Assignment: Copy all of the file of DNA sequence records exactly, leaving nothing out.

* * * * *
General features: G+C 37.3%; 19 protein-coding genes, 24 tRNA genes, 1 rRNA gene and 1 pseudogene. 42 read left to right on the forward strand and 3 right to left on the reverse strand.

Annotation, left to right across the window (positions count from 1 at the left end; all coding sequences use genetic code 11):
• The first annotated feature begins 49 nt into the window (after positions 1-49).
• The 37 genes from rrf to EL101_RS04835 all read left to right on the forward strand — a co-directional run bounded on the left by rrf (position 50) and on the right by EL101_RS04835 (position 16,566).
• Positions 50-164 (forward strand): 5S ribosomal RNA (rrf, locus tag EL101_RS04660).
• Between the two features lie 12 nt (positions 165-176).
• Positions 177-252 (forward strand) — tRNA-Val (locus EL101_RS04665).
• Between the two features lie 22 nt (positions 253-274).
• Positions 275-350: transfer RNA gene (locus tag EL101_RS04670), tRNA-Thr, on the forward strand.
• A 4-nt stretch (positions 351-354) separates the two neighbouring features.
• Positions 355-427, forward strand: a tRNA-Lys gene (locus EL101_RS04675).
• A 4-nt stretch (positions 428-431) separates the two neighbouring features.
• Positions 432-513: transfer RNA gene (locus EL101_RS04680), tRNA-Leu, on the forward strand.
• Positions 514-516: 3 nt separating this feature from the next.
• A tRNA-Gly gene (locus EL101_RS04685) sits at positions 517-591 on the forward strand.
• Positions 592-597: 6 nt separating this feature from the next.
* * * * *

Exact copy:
General features: G+C 37.3%; 19 protein-coding genes, 24 tRNA genes, 1 rRNA gene and 1 pseudogene. 42 read left to right on the forward strand and 3 right to left on the reverse strand.

Annotation, left to right across the window (positions count from 1 at the left end; all coding sequences use genetic code 11):
• The first annotated feature begins 49 nt into the window (after positions 1-49).
• The 37 genes from rrf to EL101_RS04835 all read left to right on the forward strand — a co-directional run bounded on the left by rrf (position 50) and on the right by EL101_RS04835 (position 16,566).
• Positions 50-164 (forward strand): 5S ribosomal RNA (rrf, locus tag EL101_RS04660).
• Between the two features lie 12 nt (positions 165-176).
• Positions 177-252 (forward strand) — tRNA-Val (locus EL101_RS04665).
• Between the two features lie 22 nt (positions 253-274).
• Positions 275-350: transfer RNA gene (locus tag EL101_RS04670), tRNA-Thr, on the forward strand.
• A 4-nt stretch (positions 351-354) separates the two neighbouring features.
• Positions 355-427, forward strand: a tRNA-Lys gene (locus EL101_RS04675).
• A 4-nt stretch (positions 428-431) separates the two neighbouring features.
• Positions 432-513: transfer RNA gene (locus EL101_RS04680), tRNA-Leu, on the forward strand.
• Positions 514-516: 3 nt separating this feature from the next.
• A tRNA-Gly gene (locus EL101_RS04685) sits at positions 517-591 on the forward strand.
• Positions 592-597: 6 nt separating this feature from the next.